Monday, 14 July 2014

Baci di Dama

I have always loved Italy; the food, the culture, the art, the climate… I could go on and on, but I really think that it is the most beautiful country. Italian food is rightly very popular and it stands up as one of the great cuisines of the world.

Italy is the country that gave us pasta, pizza, risotto, ice-cream and many other delicious dishes. I know food historians may dispute the origins of some of these foods, but I think it is fair to say that Italy was the country that popularised these foods and they are foods that are immediately associated with Italy in the collective consciousness. There is a real ‘no nonsense’ philosophy underpinning the Italian approach to food and I find this really appealing. It is not food based on pretension or snobbery; flavour and taste is paramount and this is what makes Italian food so attractive to so many people around the world.

When thinking of Italian food, I don't think that most people immediately think of cakes and biscuits. This is perhaps a little unfair as some classic biscuits/cookies are Italian. I love the almond flavoured amaretti and the hard and crunchy biscotti and cantuccini are amongst some of my favourites. They are perfect to have as an accompaniment to a strong espresso, but I also love them with my good ol’ cup of tea. Basically if a biscuit passes my rigorous ‘tea test’, it has to be good.
 
Baci di Dama (translation: kisses of women) are another biscuit that are hugely popular in Italy. They are little hazelnut or almond shortbread-like cookies sandwiched together in pairs with some melted chocolate. Hazelnut and chocolate are one of those classic flavour combinations that I am always going on about but here, in these biscuits it is a true marriage in heaven. The chocolate makes the nuts taste hazelnuttier and the hazelnuts accentuate the flavour of the chocolate.
 
There’s no point in denying it - these biscuits are fiddly little feckers (as we say in Ireland) to make, but they taste sublime. They literally melt in the mouth. Of course with something that is bite-sized as these are, one is never enough. They are just so easy to pop into your mouth and because they are so light in texture and delicious to eat, you find that you keep reaching for ‘just one more’.

The dough is crumbly to work with and you may think that you will never be able to form the little marble sized balls, but I found that chilling the dough first before rolling helped.

I came across a number of recipes for Baci, but none of them worked until I tried this one, which I found on the fabulous Living the Sweet Life in Paris , a blog by David Lebovitz.
 
The first few recipes I tried used equal proportions of ground hazelnuts, butter, caster sugar and flour, but they failed utterly for me in that they were completely flat and did not have the required characteristic dome shape. I was so frustrated, but I wasn’t going to let success elude me, so I did a little more research and further experimental baking.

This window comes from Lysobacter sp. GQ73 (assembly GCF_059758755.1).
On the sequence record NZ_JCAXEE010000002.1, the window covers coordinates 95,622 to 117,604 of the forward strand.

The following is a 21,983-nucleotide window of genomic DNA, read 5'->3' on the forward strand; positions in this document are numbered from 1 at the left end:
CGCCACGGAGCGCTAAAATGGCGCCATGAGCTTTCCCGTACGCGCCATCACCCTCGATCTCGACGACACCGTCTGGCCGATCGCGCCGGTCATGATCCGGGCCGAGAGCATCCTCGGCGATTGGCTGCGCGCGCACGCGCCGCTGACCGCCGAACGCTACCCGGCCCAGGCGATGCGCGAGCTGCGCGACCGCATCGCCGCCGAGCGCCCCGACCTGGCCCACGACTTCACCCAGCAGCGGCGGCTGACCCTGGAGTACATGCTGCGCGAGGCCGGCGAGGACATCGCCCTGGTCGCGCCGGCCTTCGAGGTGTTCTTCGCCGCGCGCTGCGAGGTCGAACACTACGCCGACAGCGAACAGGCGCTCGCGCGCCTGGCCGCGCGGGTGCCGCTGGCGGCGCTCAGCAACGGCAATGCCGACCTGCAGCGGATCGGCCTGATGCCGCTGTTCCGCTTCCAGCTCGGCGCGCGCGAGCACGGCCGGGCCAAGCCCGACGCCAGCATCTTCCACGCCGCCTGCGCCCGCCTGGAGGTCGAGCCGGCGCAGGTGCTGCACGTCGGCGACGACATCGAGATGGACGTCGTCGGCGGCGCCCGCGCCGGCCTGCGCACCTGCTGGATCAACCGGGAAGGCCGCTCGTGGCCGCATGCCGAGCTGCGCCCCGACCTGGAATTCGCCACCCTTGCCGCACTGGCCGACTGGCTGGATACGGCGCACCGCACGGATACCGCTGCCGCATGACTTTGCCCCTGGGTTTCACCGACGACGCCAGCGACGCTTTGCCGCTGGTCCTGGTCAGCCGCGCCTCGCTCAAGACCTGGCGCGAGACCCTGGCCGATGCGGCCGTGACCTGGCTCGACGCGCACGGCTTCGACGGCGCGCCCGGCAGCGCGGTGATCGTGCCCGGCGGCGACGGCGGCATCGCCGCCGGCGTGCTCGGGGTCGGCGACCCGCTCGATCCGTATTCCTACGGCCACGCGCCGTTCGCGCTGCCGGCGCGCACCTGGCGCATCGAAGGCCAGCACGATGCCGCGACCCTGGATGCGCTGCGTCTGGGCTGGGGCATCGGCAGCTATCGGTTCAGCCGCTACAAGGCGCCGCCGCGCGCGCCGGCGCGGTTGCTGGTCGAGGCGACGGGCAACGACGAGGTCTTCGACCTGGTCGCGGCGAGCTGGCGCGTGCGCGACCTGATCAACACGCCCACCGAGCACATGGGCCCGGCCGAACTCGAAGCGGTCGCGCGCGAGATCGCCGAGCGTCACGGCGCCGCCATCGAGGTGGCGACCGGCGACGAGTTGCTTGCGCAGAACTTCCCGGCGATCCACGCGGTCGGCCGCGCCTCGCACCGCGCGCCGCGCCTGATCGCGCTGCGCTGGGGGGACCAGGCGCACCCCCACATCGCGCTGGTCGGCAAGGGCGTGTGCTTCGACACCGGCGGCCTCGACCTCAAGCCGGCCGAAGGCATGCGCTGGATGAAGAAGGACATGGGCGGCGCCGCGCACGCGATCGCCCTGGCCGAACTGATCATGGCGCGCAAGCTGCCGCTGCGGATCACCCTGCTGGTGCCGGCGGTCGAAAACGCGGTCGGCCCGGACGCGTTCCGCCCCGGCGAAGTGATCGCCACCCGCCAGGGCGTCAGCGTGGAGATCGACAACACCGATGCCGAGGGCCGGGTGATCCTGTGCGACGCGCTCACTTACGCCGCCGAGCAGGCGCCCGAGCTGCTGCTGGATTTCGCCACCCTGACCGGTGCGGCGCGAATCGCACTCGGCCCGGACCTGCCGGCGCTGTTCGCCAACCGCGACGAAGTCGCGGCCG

David recommends using rice flour instead of plain flour, but having tried a number of alternative ratios of flour to ground flour, the following is the recipe that I found to work the best. One further tip… after I had rolled my little balls of dough, I let them chill again for 15 minutes before baking.
 
Also, if you don’t want to go to the bother of melting and piping chocolate in order to sandwich the biscuits together, you could always use a little blob of Nutella instead.

Ingredients:

100g butter, slightly softened
100g plain flour
40g ground rice
100g caster sugar
140g ground hazelnuts (or almonds, or a combination of the two)
To finish:
100g dark chocolate melted


Method:

1. Place the butter, flour and ground rice in a large bowl and using your fingers, rub the butter into the dry ingredients to create a soft buttery crumbly mixture.
2. Add the ground nuts and the caster sugar and using your hands again, work everything together to form a crumbly dough. Gather the dough together as best you can and roll it into a long thick sausage shape. Wrap in cling-film and refrigerate for 30 minutes.
3. Line two large baking trays with non-stick baking parchment and set aside.
4. Roll small little marble sized balls (about 5g each) of the dough and place on the prepared baking sheets a couple of centimetres apart. Place the trays in the fridge to allow the dough to firm up again. Meanwhile preheat the oven to 150C/Fan Oven 130C/ Gas Mark 2.
5. Bake the Baci in the oven for 10-13 minutes until they are just beginning to turn a light golden colour but still retain a dome shape. Allow to cool completely on the baking trays – if you try to remove them too early, they could fall apart; they firm up completely on cooling.
To finish:
6. Sandwich the biscuits together in pairs using a little of the melted chocolate.
7. Allow the chocolate to harden and they are then ready to eat.

Makes approximately 40 sandwiched pairs of biscuits.